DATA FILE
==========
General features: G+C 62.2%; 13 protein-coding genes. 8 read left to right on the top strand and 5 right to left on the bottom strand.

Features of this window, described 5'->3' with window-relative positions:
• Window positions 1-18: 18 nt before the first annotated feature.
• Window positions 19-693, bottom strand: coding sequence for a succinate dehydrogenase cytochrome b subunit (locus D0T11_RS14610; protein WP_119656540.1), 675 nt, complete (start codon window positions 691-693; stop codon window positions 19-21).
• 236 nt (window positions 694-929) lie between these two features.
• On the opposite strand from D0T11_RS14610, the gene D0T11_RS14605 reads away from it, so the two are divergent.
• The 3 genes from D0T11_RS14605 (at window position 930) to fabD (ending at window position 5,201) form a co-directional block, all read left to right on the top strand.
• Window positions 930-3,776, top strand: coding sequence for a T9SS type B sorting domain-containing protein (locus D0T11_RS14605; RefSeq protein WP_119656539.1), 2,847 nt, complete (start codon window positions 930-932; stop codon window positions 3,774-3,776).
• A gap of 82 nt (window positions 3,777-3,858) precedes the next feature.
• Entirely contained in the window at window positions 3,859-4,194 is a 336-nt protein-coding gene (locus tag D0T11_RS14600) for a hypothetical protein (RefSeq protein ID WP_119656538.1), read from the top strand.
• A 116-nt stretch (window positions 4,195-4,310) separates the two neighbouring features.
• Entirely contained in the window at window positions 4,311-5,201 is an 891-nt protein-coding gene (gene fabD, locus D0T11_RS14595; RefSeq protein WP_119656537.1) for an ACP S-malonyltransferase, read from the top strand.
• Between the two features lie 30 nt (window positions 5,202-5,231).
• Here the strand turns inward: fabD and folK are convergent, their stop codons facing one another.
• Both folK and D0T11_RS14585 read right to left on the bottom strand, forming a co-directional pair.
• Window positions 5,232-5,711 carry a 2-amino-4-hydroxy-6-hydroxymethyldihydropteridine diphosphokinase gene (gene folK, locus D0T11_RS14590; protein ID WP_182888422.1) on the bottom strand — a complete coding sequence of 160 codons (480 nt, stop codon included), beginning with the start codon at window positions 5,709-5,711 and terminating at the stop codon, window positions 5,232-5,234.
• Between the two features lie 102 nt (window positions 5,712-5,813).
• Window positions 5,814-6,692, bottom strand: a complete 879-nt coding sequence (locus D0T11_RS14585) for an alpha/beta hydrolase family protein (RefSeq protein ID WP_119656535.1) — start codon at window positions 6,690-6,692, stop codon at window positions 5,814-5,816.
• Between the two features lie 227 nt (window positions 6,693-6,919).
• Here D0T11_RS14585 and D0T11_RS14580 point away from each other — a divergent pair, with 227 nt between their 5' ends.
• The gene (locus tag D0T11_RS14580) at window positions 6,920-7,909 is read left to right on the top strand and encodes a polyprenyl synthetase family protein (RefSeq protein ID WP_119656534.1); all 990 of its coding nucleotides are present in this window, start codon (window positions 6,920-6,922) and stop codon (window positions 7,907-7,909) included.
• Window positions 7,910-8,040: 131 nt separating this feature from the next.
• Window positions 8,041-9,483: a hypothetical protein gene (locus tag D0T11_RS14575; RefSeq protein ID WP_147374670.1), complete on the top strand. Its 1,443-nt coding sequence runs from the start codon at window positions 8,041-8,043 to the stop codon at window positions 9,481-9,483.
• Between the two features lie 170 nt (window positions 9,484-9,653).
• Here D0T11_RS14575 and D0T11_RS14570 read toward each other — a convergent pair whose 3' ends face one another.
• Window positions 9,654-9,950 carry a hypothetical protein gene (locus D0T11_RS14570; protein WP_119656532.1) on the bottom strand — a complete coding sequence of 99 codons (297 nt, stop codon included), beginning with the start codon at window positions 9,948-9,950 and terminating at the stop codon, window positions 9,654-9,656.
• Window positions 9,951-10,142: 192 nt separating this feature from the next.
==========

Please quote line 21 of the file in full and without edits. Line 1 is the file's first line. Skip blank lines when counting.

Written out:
• The gene (locus tag D0T11_RS14580) at window positions 6,920-7,909 is read left to right on the top strand and encodes a polyprenyl synthetase family protein (RefSeq protein ID WP_119656534.1); all 990 of its coding nucleotides are present in this window, start codon (window positions 6,920-6,922) and stop codon (window positions 7,907-7,909) included.